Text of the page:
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Using Peat in NZ Nurseries - yes or no?

Peat moss, also known as Sphagnum peat, is a popular ingredient in many potting mixes for nursery plants. It is harvested from peat fields and is highly valued for its water-retaining abilities, light weight, and ability to improve soil structure. But like any soil amendment, peat also has its pros and cons that are important to consider when using it.


  1. Water retention: Peat moss is highly absorbent, holding up to 20 times its own weight in water. This makes it an ideal ingredient for potting mixes in nurseries, as it helps keep plants moist even when they are not watered.

  2. Soil improvement: Peat moss helps improve soil structure by increasing its aeration, reducing compaction, and improving water drainage. These benefits are particularly important in nurseries, where plants may be grown in containers for long periods of time.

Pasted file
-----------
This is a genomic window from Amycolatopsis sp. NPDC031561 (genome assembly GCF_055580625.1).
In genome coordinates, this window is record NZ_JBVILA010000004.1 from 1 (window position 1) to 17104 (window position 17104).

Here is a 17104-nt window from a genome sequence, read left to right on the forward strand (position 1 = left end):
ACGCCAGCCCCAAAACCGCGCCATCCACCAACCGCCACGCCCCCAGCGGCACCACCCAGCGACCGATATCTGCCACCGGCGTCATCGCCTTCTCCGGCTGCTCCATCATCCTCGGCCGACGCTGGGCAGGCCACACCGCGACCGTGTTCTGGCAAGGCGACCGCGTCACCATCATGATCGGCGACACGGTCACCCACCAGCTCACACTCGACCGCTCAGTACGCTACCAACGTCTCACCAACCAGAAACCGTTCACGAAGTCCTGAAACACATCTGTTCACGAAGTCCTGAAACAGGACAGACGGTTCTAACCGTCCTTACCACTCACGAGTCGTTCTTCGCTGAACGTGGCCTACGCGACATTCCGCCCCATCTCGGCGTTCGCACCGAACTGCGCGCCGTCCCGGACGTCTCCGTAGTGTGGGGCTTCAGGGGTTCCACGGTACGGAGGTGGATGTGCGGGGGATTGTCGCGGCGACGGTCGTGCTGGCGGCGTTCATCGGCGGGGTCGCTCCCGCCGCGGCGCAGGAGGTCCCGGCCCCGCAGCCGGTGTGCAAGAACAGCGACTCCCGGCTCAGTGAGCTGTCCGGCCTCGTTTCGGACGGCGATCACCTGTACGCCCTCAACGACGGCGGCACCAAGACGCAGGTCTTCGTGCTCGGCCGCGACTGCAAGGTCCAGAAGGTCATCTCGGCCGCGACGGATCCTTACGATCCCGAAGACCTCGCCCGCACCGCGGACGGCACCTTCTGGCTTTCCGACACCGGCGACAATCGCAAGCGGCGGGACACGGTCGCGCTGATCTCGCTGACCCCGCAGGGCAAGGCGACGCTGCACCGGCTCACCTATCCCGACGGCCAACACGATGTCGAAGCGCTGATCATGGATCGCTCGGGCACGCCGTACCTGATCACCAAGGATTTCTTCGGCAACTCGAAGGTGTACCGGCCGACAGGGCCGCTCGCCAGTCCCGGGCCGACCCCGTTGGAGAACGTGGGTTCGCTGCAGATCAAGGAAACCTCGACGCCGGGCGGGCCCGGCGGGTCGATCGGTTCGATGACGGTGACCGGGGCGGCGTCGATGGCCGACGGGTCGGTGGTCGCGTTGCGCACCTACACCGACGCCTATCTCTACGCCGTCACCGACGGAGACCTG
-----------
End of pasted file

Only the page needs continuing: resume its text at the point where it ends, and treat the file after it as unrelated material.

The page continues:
3. Lightweight: Peat moss is much lighter than soil, which makes it an ideal ingredient in potting mixes for plants that are grown in pots. It also makes it easier for growers to move plants around as needed.


  1. Renewability: Peat fields are a slow-renewable resource, and the extraction of peat moss from them can have a significant impact on the environment. As peat fields are drained and harvested, they release carbon dioxide into the atmosphere and can contribute to the destruction of ecosystems.

  2. Cost: Peat moss is often more expensive than other soil amendments, which can be a drawback for nurseries that are working on a tight budget.

  3. Availability: Peat moss is harvested from peat fields located in specific regions, which can make it difficult to obtain in some areas.

Alternatives to peat moss, such as coconut coir or composted organic matter, can provide similar benefits without the negative impacts of peat extraction. For our nursery, the cost of alternatives at this point is nearly 250% more than our current mix - maybe this cost will come down in the future as more media companies start to produce it?

What are your thoughts?

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